With 68k in mind you can make some very tight code.
See my a few months ago (32b with no init consts):
http://eab.abime.net/showpost.php?p=...&postcount=480
It's more effective than LZSS.

Cheers!
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Old 20 August 2017, 23:01   #148
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Question:

Quote:
Originally Posted by meynaf View Post
...

It's about comparison of various cpu families, but, this time, not at all about performance benchmarks - rather, code size (both number of bytes and number of instructions).

This is to make comparisons merely for academic purposes

...

So it's all about writing/showing real life code samples of significant size (i'd say 20-40 instructions should be enough), and write that for as many cpus as possible.
Answer:

Quote:
Originally Posted by Photon View Post
Intel will win because it still supports special-purpose 8-bit CPU instructions that do more than other 8-bit CPUs. 16-bit is fluffier with the exception of mul/div and 32-bit Risc are the worst. Even with Thumb they can't quite get there. There are 64-bit etc CPUs too, ofc ;-)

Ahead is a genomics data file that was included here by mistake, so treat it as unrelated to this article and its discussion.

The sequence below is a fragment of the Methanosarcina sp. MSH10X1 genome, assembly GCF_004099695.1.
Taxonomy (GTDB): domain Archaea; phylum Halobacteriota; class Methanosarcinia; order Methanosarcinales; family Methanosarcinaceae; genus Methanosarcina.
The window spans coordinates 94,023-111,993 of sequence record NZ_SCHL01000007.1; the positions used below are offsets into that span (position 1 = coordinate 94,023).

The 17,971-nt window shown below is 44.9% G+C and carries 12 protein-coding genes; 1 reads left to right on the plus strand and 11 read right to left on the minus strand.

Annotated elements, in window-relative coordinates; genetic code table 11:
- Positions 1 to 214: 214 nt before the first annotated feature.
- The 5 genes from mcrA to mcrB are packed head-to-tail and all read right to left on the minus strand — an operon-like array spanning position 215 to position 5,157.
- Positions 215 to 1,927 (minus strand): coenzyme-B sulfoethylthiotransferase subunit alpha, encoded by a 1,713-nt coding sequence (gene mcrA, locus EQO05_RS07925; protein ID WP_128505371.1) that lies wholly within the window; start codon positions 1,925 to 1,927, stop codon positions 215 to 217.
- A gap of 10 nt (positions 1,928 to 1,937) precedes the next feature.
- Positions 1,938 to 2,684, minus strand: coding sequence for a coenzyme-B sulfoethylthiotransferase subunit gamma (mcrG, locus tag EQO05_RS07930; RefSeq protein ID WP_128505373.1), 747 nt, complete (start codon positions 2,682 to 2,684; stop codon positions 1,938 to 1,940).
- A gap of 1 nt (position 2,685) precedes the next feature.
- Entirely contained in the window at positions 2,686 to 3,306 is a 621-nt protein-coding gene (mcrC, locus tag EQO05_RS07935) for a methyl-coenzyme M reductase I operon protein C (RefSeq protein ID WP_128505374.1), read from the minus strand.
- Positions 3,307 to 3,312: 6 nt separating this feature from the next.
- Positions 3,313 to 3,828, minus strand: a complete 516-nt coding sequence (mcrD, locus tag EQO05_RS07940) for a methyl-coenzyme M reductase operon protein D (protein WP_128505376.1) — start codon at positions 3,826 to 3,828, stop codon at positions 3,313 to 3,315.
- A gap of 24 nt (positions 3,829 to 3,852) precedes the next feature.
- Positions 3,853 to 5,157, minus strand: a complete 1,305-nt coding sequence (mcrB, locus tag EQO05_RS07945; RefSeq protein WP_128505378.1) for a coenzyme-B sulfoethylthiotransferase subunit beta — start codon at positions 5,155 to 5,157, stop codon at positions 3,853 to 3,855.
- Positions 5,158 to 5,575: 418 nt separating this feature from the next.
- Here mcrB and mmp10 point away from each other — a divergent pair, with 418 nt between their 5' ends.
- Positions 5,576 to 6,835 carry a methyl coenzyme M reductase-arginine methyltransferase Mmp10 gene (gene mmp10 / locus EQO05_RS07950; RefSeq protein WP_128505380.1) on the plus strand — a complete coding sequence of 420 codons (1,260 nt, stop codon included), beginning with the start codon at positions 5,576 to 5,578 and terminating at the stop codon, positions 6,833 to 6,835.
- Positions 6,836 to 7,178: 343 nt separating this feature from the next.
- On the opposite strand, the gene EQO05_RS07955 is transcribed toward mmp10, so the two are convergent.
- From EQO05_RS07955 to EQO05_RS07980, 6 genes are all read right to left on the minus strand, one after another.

Counter:

Quote:
Originally Posted by matthey View Post
Intel will lose because most of those "special purpose" instructions are not common enough to have an 8 bit encoding (see Vince Weaver's 8086 code). Where the 8086 is good at code density is fairly specific being tiny executables, byte size instructions used often, common instructions using inferred ops are used often and few registers are used.

...
Maybe for examples as short as this. But addressing the academic purpose of the question, examples should be as general as possible. Math functions, parsing/conversion, sorts, decompression algorithms are good examples. For those, 8-bit instructions are used a lot.

I can't answer why a specific coder's contest result is shorter (yet?), but common things like filling/copying n bytes in a single instruction, LUT, loop, simple ALU, RET vs RTS are all shorter on Intel CPUs since and after the 8086.

Obviously, OP is looking for an equivalent excerpt (let's say, single function), don't know what (BI)OS, frameworks etc has to do with it. Surely it must be standalone to make any comparison?